T Obokata, ‘Smuggling of Human Beings from a Human Rights Perspective: Obligations of Non-State and State Actors under International Human Rights Law’ 2005,17(2) International Journal of Refugee Law, 394, 395
 R (on the application of ZV) v Secretary of State for the Home Department  EWHC 2725 (QB) 
 Art. 4 UDHR
 Ibid 404
D Moeckli, S Shah & S Sivakumaran (eds), International Human rights Law (Oxford University Press, 2010) 33
United Nations, Charter of the United Nations, 24 October 1945, 1 UNTS XVI, available at: https://treaties.un.org/doc/publication/ctc/uncharter.pdf
 D Moeckli, S Shah & S Sivakumaran (n 2) 34
 UN General Assembly, International Covenant on Civil and Political Rights, 16 December 1966, available at: https://www.ohchr.org/Documents/ProfessionalInterest/ccpr.pdf
 UN General Asssembly, International Covenant on Economic, Social and Cultural Rights, 3 Januray 1976 https://www.ohchr.org/Documents/ProfessionalInterest/cescr.pdf
 H Steiner, P Alston & R Goodman, International Human Rights In Context: Law, Politics, morals (3rd edn, OUP, 2008) 133
 R K M Smith, Text and Materials on International Human Rights (2nd edn, Routledge, 2010) 98
 M Haas (n 1) 92
 Ibid 36
J V Bernstorff, ‘The Changing Fortunes of the Universal Declaration of Human Rights: Genesis and Symbolic Dimensions of the Turn to Rights in International Law’, 2008, 19(5), European Journal of International Law, 903, 918
 UN General Assembly, United Nations Millennium Declaration, Resolution Adopted by the Genereal Assembly, 18 September 2000: http://www.un.org/millennium/declaration/ares552e.pdf
R K N Smith (n 3) 36
 H Steiner, P Alston & R Goodman (n 3) 517
 J Rehman, International Human Rights Law (2nd edn, Pearson Education Limited, 2010) 8
 M Freeman, Human Rights: An interdisciplinary Approach (Polity Publishing, 2005) 226
 S P Subedi, ‘Are the Principles of Human Rights “Western Ideas? An Analysis of the Claim of the “Asian” Concept of Human Right from the Perspectives of Hinduism’, 1999, 30, California Western International Law Journal, 45, 49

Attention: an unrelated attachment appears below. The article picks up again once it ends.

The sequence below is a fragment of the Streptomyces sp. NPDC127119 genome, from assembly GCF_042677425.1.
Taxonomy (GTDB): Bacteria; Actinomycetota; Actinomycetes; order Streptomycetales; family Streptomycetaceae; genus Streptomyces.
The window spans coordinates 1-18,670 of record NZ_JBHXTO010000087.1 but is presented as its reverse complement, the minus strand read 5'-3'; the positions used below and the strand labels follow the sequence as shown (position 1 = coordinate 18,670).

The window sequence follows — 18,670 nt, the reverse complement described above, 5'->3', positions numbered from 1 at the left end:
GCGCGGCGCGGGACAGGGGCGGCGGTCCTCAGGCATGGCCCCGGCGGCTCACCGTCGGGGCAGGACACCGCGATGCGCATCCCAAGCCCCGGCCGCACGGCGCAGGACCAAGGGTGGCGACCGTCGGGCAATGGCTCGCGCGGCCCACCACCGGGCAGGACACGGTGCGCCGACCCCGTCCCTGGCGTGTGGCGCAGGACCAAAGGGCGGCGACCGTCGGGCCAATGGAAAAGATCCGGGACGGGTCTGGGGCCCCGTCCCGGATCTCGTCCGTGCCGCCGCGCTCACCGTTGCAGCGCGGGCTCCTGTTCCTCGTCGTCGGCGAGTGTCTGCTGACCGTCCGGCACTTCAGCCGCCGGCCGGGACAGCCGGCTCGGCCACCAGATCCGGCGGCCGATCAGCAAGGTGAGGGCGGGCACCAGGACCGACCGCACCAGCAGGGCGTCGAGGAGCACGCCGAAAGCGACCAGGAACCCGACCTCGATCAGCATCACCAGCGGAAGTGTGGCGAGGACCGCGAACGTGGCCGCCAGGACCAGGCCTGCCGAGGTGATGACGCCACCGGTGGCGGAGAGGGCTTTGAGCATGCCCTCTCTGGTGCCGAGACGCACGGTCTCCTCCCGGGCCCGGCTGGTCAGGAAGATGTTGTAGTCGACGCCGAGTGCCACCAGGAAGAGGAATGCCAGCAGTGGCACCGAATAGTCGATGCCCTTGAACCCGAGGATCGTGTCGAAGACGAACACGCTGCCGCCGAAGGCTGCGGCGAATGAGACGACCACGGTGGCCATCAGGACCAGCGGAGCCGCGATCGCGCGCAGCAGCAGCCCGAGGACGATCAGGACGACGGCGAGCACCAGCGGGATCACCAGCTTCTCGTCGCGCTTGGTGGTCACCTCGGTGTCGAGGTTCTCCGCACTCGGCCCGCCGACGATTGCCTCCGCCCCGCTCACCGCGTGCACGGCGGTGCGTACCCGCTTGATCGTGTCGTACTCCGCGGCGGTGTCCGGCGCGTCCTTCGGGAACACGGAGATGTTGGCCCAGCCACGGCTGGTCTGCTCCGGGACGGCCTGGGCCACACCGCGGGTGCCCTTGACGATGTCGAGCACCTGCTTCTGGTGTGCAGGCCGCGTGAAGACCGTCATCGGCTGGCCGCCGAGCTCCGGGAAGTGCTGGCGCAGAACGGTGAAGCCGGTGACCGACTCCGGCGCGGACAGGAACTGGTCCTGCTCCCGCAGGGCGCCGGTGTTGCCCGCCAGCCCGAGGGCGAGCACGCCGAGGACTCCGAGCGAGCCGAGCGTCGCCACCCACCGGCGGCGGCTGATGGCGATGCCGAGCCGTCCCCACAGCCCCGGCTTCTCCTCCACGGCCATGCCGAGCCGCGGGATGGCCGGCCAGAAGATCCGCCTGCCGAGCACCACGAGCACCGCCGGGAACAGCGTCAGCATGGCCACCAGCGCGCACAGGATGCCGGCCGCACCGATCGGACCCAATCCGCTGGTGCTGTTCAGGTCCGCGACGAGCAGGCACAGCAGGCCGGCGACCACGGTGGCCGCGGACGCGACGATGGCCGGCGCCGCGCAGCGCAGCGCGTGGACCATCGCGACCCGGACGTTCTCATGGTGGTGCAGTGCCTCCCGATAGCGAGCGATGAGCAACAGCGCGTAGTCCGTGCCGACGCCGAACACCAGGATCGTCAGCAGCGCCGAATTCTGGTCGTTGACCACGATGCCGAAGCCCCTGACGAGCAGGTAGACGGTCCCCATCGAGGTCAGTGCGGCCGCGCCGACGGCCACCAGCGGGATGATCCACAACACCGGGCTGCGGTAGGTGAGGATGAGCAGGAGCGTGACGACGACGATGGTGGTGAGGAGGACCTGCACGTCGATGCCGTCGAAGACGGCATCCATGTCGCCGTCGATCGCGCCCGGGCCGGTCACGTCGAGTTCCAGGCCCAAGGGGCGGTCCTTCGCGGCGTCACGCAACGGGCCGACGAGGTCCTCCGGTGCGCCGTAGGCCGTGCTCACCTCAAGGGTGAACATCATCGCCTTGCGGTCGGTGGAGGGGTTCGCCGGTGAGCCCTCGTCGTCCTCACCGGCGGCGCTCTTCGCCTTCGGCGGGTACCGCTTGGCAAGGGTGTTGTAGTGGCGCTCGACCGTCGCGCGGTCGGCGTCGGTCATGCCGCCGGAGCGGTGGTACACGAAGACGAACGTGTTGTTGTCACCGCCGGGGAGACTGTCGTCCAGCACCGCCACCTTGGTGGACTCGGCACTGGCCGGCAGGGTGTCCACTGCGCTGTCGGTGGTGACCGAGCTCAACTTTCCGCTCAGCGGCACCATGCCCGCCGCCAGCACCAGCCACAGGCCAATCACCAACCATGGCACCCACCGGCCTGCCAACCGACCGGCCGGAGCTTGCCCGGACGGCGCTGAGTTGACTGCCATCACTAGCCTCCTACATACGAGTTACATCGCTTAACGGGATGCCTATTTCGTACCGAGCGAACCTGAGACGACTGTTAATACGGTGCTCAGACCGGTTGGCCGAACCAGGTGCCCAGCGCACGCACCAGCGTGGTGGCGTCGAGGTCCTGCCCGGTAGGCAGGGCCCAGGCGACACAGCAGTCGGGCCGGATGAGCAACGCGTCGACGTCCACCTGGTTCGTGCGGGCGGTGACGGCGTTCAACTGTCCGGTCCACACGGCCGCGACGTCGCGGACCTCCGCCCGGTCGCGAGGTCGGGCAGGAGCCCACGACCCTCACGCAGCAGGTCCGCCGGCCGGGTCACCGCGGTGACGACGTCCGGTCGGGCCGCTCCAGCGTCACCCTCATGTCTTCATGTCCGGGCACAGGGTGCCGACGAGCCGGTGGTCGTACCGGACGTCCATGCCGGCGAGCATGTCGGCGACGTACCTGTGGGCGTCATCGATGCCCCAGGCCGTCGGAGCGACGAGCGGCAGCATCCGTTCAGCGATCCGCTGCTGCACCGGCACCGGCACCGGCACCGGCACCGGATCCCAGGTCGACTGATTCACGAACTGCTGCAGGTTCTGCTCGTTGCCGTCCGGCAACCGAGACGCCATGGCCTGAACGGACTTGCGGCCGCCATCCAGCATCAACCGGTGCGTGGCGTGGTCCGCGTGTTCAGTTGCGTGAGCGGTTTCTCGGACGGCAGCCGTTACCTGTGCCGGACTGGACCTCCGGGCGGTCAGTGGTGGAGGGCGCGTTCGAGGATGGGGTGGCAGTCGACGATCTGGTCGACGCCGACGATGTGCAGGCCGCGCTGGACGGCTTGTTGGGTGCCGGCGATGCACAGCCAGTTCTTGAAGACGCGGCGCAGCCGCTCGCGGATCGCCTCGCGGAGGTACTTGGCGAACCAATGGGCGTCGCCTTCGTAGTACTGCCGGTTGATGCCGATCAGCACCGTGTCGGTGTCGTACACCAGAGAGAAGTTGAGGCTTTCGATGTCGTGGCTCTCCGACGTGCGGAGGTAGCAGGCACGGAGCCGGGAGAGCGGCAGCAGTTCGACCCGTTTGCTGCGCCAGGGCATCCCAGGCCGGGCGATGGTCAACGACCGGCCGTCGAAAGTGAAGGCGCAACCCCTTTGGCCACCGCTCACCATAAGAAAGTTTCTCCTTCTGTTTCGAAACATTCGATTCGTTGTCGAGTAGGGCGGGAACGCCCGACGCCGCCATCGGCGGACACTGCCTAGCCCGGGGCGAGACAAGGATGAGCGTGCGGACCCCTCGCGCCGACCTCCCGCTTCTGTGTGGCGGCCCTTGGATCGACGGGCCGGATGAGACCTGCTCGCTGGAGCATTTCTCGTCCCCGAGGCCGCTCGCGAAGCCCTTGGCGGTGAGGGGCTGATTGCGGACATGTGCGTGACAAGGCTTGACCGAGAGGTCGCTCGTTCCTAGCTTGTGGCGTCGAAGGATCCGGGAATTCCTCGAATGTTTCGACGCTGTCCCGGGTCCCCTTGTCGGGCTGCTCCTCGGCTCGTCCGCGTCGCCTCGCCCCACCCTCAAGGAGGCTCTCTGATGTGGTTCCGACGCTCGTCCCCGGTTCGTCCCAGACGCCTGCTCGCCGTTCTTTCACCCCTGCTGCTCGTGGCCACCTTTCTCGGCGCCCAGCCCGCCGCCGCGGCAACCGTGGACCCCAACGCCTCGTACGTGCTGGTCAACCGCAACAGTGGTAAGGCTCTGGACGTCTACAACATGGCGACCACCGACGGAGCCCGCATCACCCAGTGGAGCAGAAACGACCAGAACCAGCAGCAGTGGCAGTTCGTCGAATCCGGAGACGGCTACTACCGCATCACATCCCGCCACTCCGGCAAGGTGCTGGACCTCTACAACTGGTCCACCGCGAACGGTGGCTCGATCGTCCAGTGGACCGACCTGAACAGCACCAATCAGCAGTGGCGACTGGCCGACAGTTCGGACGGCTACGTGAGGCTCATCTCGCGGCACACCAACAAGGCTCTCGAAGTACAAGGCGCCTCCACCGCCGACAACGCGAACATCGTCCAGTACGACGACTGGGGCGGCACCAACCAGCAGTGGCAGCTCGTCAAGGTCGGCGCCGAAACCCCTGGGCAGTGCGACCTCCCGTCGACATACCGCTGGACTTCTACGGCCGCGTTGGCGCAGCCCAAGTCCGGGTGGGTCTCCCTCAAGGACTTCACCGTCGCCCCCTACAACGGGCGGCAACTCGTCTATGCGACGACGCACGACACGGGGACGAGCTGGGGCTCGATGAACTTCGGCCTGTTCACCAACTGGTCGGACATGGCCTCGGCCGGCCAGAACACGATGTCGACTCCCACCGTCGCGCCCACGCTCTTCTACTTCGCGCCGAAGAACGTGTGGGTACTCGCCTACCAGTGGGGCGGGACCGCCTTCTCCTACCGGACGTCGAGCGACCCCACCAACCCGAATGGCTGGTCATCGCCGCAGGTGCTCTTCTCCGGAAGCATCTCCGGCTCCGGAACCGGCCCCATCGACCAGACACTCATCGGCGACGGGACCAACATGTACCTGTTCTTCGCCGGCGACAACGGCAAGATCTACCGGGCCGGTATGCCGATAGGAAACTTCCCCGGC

R K N Smith (n 3) 50
 UN General Assembly, Vienna Declaration and Programme of Action, 12 July 1993, A/CONF.157/23, available at: https://www.ohchr.org/Documents/ProfessionalInterest/vienna.pdf
 Para.5, Vienna Declaration
J Reman (n 4) 9
 R K N Smith (n 3) 37
 O De Schutter International Human Rights Law (Cambridge University Press Textbooks, 2010) 897
Council of Europe, European Convention of Human Rights, 4 November 1950, available at: https://www.echr.coe.int/Documents/Convention_ENG.pdf
H Steiner, P Alston & R Goodman (n 3) 993
 M Haas (n 1) 370
 J Reman (n 4) 184
 Art.2 ECHR
 Art.3 UDHR
 O De Schutter (n 5) 899
 D Moeckli, S Shah & S Sivakumaran (n 2) 463
 J Rehman (n 4) 215
 Ibid 271
 Inter-American Commission on Human Rights (IACHR), American Declaration of the Rights and Duties of Man, 2 May 1948: https://www.oas.org/dil/access_to_information_human_right_American_Declaration_of_the_Rights_and_Duties_of_Man.pdf
 Organization of American States (OAS), American Convention on Human Rights, “Pact of San Jose”, Costa Rica, 22 November 1969, available at: https://www.oas.org/dil/treaties_b-32_american_convention_on_human_rights.pdf
 Organization of American States (OAS), Charter of the Organisation of American States, 30 April 1948, available at: http://www.oas.org/en/sla/dil/docs/inter_american_treaties_A-41_charter_OAS.pdf
J Rehman (n 4) 274
 D Moeckli, S Shah & S Sivakumaran (n 2) 468
 Art. 4 ADHR
 Art. 5 ADHR
 M Craven, ‘Legal Differentiation and the Concept of the Human Rights Treaty in international Law’, 2000, 11(3), European Journal of International Law, 489, 500
J Rehman (n 4) 279
 H Steiner, P Alston & R Goodman (n 3) 1062
 O De Schutter (n 5) 898
Organization of African Unity (OAU), Constitutive Act of the African Union, 2018, available at: http://www1.uneca.org/Portals/ngm/Documents/Conventions%20and%20Resolutions/constitution.pdf
 Organization of African Unity (OAU), African Charter on Human and Peoples’ Rights (“Banjul Charter”) 27 June 1981, CAB/LEG/67/3 Rev. 5, 21.I.L.M. 58 (1982) http://www.achpr.org/files/instruments/achpr/banjul_charter.pdf
 F Viljoen, International Human Rights Law in Africa (OUP, 2007) 235
 H Steiner, P Alston & R Goodman (n 3) 1063
 F Viljoen (n 9) 238